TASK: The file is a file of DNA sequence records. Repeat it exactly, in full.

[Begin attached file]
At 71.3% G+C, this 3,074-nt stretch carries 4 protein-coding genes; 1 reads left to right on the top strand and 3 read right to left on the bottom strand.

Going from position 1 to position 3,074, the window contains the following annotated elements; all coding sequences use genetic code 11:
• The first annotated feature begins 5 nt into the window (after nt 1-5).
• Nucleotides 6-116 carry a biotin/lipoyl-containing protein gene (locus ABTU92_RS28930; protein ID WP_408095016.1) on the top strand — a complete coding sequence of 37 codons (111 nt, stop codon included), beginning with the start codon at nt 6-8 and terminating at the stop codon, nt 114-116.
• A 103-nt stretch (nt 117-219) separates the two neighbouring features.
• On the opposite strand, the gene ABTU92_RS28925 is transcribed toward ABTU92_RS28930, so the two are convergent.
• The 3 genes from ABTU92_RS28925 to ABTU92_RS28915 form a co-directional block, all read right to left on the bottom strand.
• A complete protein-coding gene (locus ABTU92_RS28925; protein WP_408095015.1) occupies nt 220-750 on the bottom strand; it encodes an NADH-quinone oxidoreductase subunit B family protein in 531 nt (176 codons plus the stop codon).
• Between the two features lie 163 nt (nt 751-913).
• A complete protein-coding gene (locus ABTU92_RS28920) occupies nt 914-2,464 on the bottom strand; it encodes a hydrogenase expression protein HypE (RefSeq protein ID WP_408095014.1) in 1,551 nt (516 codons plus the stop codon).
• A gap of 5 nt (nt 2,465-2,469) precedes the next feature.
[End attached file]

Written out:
At 71.3% G+C, this 3,074-nt stretch carries 4 protein-coding genes; 1 reads left to right on the top strand and 3 read right to left on the bottom strand.

Going from position 1 to position 3,074, the window contains the following annotated elements; all coding sequences use genetic code 11:
• The first annotated feature begins 5 nt into the window (after nt 1-5).
• Nucleotides 6-116 carry a biotin/lipoyl-containing protein gene (locus ABTU92_RS28930; protein ID WP_408095016.1) on the top strand — a complete coding sequence of 37 codons (111 nt, stop codon included), beginning with the start codon at nt 6-8 and terminating at the stop codon, nt 114-116.
• A 103-nt stretch (nt 117-219) separates the two neighbouring features.
• On the opposite strand, the gene ABTU92_RS28925 is transcribed toward ABTU92_RS28930, so the two are convergent.
• The 3 genes from ABTU92_RS28925 to ABTU92_RS28915 form a co-directional block, all read right to left on the bottom strand.
• A complete protein-coding gene (locus ABTU92_RS28925; protein WP_408095015.1) occupies nt 220-750 on the bottom strand; it encodes an NADH-quinone oxidoreductase subunit B family protein in 531 nt (176 codons plus the stop codon).
• Between the two features lie 163 nt (nt 751-913).
• A complete protein-coding gene (locus ABTU92_RS28920) occupies nt 914-2,464 on the bottom strand; it encodes a hydrogenase expression protein HypE (RefSeq protein ID WP_408095014.1) in 1,551 nt (516 codons plus the stop codon).
• A gap of 5 nt (nt 2,465-2,469) precedes the next feature.